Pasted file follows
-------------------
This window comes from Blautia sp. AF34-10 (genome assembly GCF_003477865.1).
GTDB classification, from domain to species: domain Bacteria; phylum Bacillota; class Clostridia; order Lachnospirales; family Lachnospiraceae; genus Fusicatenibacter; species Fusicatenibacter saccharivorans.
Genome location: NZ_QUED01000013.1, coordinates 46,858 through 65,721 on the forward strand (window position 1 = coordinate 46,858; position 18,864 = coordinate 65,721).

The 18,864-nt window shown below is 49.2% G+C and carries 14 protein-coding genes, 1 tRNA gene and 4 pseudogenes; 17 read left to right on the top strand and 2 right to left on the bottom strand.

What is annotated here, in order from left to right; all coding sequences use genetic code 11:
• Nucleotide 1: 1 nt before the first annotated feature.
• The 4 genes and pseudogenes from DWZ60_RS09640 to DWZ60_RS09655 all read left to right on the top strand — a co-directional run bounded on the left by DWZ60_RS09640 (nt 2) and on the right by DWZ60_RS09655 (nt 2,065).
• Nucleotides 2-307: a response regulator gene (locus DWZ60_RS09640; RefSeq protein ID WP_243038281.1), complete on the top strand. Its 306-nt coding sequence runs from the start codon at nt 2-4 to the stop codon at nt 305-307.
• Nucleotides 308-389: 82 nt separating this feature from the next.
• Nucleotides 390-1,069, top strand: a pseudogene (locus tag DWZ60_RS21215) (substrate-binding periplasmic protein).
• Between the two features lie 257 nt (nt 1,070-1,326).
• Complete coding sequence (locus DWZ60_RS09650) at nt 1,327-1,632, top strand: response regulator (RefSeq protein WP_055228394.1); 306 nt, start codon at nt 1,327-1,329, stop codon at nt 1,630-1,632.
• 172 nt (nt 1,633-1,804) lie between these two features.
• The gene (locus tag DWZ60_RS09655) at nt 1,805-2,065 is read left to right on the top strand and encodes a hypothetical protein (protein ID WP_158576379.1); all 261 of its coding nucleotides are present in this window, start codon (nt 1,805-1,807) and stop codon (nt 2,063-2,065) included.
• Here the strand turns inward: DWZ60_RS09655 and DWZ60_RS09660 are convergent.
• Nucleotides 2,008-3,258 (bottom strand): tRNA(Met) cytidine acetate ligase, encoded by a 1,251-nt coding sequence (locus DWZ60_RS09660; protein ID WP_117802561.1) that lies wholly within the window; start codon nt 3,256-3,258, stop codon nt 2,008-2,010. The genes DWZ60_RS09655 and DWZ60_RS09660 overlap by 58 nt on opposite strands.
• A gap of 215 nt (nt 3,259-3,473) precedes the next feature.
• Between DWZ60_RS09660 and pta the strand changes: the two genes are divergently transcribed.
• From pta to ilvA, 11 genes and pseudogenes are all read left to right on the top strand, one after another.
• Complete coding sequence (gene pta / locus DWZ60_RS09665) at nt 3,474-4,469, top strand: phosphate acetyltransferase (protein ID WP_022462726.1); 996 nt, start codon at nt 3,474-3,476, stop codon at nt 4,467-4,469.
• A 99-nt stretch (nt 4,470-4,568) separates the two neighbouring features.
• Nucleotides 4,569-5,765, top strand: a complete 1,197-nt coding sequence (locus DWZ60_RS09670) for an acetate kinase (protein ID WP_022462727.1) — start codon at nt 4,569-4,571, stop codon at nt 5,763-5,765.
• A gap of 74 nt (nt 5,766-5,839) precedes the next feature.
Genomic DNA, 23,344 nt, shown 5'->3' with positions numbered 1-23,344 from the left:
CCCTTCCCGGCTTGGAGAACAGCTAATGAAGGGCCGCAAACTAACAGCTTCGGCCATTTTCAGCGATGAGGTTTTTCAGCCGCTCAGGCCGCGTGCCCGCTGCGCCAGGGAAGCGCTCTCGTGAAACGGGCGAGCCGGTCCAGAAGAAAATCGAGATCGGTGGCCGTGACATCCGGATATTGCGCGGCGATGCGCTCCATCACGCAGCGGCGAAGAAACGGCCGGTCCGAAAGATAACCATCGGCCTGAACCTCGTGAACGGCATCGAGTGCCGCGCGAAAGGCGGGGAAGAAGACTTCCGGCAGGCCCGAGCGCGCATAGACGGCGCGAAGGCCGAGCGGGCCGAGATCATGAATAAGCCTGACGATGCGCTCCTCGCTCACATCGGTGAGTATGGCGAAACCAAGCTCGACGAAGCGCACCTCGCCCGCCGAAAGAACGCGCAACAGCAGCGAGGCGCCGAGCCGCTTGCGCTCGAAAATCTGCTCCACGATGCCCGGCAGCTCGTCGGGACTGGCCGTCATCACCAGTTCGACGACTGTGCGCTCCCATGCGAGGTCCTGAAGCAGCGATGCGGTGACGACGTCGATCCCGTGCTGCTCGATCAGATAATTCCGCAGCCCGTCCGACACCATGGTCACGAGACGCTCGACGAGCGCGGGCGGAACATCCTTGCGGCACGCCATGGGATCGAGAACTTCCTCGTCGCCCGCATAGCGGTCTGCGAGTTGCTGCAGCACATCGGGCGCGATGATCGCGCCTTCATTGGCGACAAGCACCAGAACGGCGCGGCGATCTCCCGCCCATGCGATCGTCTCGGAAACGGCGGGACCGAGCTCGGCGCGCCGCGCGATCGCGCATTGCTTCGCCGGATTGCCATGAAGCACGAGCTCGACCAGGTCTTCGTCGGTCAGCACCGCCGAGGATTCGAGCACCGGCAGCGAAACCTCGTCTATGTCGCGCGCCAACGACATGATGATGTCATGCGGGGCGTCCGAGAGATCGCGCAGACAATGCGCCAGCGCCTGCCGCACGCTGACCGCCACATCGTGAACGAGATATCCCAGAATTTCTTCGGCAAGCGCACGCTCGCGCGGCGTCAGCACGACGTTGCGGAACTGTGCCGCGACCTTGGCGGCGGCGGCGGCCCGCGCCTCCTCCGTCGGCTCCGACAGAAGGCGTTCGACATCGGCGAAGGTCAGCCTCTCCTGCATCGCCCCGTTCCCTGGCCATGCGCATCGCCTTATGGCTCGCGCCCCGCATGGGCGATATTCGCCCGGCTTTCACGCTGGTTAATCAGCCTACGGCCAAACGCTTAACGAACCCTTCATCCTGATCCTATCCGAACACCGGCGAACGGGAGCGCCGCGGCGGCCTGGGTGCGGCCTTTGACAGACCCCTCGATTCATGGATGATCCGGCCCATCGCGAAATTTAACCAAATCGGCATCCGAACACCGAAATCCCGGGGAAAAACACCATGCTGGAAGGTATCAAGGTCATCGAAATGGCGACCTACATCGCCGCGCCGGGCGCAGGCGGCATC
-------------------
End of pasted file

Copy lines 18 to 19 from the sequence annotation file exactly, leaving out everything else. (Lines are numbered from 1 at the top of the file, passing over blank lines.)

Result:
• Between DWZ60_RS09660 and pta the strand changes: the two genes are divergently transcribed.
• From pta to ilvA, 11 genes and pseudogenes are all read left to right on the top strand, one after another.